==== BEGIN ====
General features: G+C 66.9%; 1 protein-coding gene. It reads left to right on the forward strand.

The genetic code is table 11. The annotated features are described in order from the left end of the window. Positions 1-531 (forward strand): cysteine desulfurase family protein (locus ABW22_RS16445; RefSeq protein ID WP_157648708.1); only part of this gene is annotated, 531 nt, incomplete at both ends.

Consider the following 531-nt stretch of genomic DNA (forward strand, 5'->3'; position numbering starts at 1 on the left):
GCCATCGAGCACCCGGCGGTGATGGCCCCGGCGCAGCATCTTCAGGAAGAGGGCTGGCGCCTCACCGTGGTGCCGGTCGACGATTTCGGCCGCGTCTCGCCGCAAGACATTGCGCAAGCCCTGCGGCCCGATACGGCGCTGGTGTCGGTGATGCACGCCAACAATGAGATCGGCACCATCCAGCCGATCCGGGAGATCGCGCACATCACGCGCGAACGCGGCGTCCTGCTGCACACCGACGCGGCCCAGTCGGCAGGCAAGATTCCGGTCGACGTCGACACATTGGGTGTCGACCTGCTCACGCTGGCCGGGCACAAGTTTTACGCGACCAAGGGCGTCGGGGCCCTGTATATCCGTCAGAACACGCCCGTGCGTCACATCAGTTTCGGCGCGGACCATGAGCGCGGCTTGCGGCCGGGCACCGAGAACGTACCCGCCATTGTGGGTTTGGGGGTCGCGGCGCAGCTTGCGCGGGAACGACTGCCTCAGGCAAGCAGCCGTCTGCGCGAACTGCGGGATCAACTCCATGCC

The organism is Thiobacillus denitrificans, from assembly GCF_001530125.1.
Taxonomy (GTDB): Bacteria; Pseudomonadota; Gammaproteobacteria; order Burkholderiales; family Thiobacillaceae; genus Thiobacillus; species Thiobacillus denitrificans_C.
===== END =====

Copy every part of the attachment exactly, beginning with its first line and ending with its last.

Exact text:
General features: G+C 66.9%; 1 protein-coding gene. It reads left to right on the forward strand.

The genetic code is table 11. The annotated features are described in order from the left end of the window. Positions 1-531 (forward strand): cysteine desulfurase family protein (locus ABW22_RS16445; RefSeq protein ID WP_157648708.1); only part of this gene is annotated, 531 nt, incomplete at both ends.

Consider the following 531-nt stretch of genomic DNA (forward strand, 5'->3'; position numbering starts at 1 on the left):
GCCATCGAGCACCCGGCGGTGATGGCCCCGGCGCAGCATCTTCAGGAAGAGGGCTGGCGCCTCACCGTGGTGCCGGTCGACGATTTCGGCCGCGTCTCGCCGCAAGACATTGCGCAAGCCCTGCGGCCCGATACGGCGCTGGTGTCGGTGATGCACGCCAACAATGAGATCGGCACCATCCAGCCGATCCGGGAGATCGCGCACATCACGCGCGAACGCGGCGTCCTGCTGCACACCGACGCGGCCCAGTCGGCAGGCAAGATTCCGGTCGACGTCGACACATTGGGTGTCGACCTGCTCACGCTGGCCGGGCACAAGTTTTACGCGACCAAGGGCGTCGGGGCCCTGTATATCCGTCAGAACACGCCCGTGCGTCACATCAGTTTCGGCGCGGACCATGAGCGCGGCTTGCGGCCGGGCACCGAGAACGTACCCGCCATTGTGGGTTTGGGGGTCGCGGCGCAGCTTGCGCGGGAACGACTGCCTCAGGCAAGCAGCCGTCTGCGCGAACTGCGGGATCAACTCCATGCC

The organism is Thiobacillus denitrificans, from assembly GCF_001530125.1.
Taxonomy (GTDB): Bacteria; Pseudomonadota; Gammaproteobacteria; order Burkholderiales; family Thiobacillaceae; genus Thiobacillus; species Thiobacillus denitrificans_C.